Each big approach, leaning with brasswork prinked,
Each rope distinct,

Flagged, and the figurehead wit golden tits
Arching our way, it never anchors; it's
No sooner present than it turns to past.
Right to the last

We think each one will heave to and unload
All good into our lives, all we are owed
For waiting so devoutly and so long.
But we are wrong:

Only one ship is seeking us, a black-
Sailed unfamiliar, towing at her back
A huge and birdless silence. In her wake
No waters breed or break.

Aubade
by Philip Larkin
I work all day, and get half-drunk at night.
Waking at four to soundless dark, I stare.
In time the curtain-edges will grow light.
Till then I see what's really always there:
Unresting death, a whole day nearer now,
Making all thought impossible but how
And where and when I shall myself die.
Arid interrogation: yet the dread
Of dying, and being dead,
Flashes afresh to hold and horrify.

The mind blanks at the glare. Not in remorse
-- The good not done, the love not given, time
Torn off unused -- nor wretchedly because
An only life can take so long to climb
Clear of its wrong beginnings, and may never;
But at the total emptiness for ever,
The sure extinction that we travel to
And shall be lost in always. Not to be here,
Not to be anywhere,
And soon; nothing more terrible, nothing more true.

This is a special way of being afraid
No trick dispels. Religion used to try,
That vast moth-eaten musical brocade
Created to pretend we never die,
And specious stuff that says No rational being
Can fear a thing it will not feel, not seeing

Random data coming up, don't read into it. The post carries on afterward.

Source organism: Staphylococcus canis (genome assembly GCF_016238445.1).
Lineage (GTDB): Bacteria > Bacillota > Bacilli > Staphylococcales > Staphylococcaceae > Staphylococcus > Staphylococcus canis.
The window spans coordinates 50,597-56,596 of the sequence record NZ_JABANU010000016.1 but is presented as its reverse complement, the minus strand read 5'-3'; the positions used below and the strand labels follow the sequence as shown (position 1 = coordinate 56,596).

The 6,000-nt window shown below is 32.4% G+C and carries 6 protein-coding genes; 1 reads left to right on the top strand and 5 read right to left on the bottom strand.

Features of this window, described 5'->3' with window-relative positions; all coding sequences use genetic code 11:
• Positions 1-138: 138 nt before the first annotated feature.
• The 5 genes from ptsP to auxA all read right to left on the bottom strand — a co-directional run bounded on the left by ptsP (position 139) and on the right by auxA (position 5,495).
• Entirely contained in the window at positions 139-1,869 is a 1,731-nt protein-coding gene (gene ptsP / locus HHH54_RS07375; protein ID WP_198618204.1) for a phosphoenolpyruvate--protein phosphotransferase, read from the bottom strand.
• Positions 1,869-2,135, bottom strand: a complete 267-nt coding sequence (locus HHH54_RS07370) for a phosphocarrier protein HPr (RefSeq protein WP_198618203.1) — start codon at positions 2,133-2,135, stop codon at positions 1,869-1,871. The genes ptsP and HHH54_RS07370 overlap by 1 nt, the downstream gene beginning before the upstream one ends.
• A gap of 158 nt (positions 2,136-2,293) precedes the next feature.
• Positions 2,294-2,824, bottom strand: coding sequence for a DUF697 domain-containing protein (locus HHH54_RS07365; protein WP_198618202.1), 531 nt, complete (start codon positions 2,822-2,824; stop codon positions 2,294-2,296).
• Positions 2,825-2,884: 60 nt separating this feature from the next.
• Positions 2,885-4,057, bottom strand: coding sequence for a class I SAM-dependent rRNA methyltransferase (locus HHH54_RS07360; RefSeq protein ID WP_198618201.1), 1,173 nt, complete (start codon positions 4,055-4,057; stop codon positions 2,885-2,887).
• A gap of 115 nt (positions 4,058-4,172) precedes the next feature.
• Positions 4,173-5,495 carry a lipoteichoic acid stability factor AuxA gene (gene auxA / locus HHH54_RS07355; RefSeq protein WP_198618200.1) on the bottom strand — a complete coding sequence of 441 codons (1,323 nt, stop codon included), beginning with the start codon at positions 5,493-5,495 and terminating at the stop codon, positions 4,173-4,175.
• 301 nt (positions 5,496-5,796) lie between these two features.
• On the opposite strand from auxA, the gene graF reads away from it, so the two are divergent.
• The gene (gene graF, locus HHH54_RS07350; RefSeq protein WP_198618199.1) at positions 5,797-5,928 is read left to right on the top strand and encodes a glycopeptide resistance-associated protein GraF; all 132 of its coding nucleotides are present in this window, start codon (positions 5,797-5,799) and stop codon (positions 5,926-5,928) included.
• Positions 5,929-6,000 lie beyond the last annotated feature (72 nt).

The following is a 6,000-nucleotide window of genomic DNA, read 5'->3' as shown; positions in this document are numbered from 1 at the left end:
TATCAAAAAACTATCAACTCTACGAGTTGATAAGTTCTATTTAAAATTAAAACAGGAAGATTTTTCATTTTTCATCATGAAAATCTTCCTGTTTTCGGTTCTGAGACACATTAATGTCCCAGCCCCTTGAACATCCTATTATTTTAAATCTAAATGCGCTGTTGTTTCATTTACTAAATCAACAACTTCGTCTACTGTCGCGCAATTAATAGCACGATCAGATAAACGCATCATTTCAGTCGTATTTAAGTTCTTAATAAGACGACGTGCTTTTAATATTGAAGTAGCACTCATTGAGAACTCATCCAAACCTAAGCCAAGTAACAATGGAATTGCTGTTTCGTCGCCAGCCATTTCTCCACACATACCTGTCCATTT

That this is what we fear -- no sight, no sound,
No touch or taste or smell, nothing to think with,
Nothing to love or link with,
The anaesthetic from which none come round.

And so it stays just on the edge of vision,
A small unfocused blur, a standing chill
That slows each impulse down to indecision.
Most things may never happen: this one will,
And realisation of it rages out
In furnace-fear when we are caught without
People or drink. Courage is no good:
It means not scaring others. Being brave
Lets no one off the grave.
Death is no different whined at than withstood.

Slowly light strengthens, and the room takes shape.
It stands plain as a wardrobe, what we know,
Have always known, know that we can't escape,
Yet can't accept. One side will have to go.
Meanwhile telephones crouch, getting ready to ring
In locked-up offices, and all the uncaring
Intricate rented world begins to rouse.
The sky is white as clay, with no sun.
Work has to be done.
Postmen like doctors go from house to house.

This Be The Verse
by Philip Larkin

They fuck you up, your mum and dad.
They may not mean to, but they do.
They fill you with the faults they had
And add some extra, just for you.

But they were fucked up in their turn
By fools in old-style hats and coats,
Who half the time were soppy-stern
And half at one another's throats.

Man hands on misery to man.
It deepens like a coastal shelf.
Get out as early as you can,
And don't have any kids yourself

The Trees
by Philip Larkin

The trees are coming into leaf
Like something almost being said;
The recent buds relax and spread,
Their greenness is a kind of grief.

Is it that they are born again
And we grow old? No, they die too,
Their yearly trick of looking new
Is written down in rings of grain.

Yet still the unresting castles thresh
In fullgrown thickness every May.
Last year is dead, they seem to say,
Begin afresh, afresh, afresh.

Church Going
by Philip Larkin

Once I am sure there's nothing going on
I step inside, letting the door thud shut.